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Question:


I keep hearing about inflation and how it's supposedly eating away at the money in my savings account. First of all, what is inflation? Secondly, how do I beat it?
-RoyHandler


Answer:


Inflation is an increase in the price of a product or service used by consumers or businesses. When discussed by economists or in the media, it typically refers to a basket of consumer items. Inflation results ultimately when the money supply rises faster than the amount of material goods in the economy. The immediate cause can be anything from rising wages in a tight labor market (not much chance of that for the foreseeable future) to a shortage of a critical commodity like oil.

Inflation is fairly mild now. The core consumer price index, a measure of inflation compiled by the Commerce Department that excludes volatile items like food and energy, rose just 2.0 percent in the 12 months through September. That was despite the massive printing of money by the Federal Reserve as part of its effort to stimulate economic growth. One reason that the rise in money supply has not contributed significantly to inflation is that the freshly printed money had gone into assets like Treasury bonds and not into wider circulation in the economy.

Inflation was a significant problem in the 1970s, when oil prices skyrocketed suddenly, but Fed action in the early 1980s brought prices under control throughout the economy, and inflation has been mostly a non-issue since then. Another factor keeping prices quiescent - one that consumers often take for granted - is great advances in technology. Think of what sort of computer or television you can buy for $500 now and what that same amount used to buy 20 or 30 years ago.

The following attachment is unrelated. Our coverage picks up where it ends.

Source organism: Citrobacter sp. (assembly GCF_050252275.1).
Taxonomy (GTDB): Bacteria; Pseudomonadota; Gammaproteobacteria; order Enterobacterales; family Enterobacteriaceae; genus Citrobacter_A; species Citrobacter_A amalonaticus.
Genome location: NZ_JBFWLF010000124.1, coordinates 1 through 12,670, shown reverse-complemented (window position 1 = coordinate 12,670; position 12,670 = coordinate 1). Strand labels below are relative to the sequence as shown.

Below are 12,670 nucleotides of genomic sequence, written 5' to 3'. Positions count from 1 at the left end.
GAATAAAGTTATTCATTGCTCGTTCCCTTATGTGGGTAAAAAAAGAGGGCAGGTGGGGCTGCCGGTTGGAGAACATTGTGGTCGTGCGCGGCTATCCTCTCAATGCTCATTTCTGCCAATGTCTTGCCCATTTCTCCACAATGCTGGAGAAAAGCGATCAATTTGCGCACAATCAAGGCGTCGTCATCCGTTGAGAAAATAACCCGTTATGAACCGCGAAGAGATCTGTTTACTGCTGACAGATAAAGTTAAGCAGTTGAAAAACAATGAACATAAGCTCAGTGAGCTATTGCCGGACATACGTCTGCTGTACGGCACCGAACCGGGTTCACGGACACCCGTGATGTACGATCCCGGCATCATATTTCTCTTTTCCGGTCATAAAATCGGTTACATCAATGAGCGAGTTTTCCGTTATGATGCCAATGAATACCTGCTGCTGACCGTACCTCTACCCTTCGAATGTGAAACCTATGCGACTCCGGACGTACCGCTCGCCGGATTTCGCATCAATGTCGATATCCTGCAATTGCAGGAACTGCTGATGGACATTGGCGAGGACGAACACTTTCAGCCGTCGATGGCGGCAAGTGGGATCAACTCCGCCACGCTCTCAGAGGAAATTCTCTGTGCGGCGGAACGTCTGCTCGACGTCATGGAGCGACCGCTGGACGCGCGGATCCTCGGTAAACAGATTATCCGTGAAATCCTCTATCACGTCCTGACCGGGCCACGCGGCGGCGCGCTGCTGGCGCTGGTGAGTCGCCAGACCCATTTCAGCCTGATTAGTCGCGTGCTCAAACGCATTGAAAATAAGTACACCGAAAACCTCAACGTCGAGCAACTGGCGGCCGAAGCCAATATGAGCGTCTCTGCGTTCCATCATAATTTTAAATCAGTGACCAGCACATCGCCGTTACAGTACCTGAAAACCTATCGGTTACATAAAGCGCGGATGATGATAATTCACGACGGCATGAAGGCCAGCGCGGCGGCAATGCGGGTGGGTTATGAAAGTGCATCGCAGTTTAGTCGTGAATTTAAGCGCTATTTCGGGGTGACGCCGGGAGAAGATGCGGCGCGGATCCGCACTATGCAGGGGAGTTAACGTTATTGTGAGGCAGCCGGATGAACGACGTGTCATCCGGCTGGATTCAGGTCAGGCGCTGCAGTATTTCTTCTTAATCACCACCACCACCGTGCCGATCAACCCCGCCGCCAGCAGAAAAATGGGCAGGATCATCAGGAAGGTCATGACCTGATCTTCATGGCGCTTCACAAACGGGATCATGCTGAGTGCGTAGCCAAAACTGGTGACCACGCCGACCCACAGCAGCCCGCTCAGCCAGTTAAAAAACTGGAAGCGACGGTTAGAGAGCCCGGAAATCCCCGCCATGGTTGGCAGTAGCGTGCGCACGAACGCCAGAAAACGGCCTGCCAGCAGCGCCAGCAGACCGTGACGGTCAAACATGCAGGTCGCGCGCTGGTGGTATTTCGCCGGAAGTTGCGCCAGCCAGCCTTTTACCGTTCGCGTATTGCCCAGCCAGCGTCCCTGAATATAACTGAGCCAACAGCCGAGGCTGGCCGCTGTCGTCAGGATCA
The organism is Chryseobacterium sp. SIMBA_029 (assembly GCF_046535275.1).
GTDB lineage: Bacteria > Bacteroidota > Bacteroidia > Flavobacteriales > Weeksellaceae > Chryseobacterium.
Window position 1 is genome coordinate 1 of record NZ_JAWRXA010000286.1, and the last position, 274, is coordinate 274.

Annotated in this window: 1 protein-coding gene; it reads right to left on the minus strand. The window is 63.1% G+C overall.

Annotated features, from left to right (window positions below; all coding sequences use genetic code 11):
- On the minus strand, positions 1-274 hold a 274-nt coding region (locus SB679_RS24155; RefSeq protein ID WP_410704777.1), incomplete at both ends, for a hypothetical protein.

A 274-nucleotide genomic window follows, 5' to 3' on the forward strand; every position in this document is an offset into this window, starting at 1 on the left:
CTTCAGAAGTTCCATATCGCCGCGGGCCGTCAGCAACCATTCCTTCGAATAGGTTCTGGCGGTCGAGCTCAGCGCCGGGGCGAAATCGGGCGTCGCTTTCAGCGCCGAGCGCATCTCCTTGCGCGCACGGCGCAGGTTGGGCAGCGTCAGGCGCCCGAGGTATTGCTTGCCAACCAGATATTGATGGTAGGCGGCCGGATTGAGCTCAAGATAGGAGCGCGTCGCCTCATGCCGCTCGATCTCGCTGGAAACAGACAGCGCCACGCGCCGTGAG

As for how to beat inflation, even if there isn't much to beat these days, gold is the classic hedge. The relatively fixed amount of the metal has made it a store of value for millennia. In the last few years, though, fear of inflation has sent gold skyrocketing, potentially limiting its value to investors. Besides, other assets, like common stocks, have shown better long-term returns than gold, and they tend to perform well when inflation increases - as long as it happens in a moderate, orderly way - because higher prices mean higher revenues and profits. Gold aficionados like to point out that companies have difficulty coping with periods of rampant inflation, as in the 1970s. What they are less inclined to mention is that those periods are rare.

-Conrad de Aenlle



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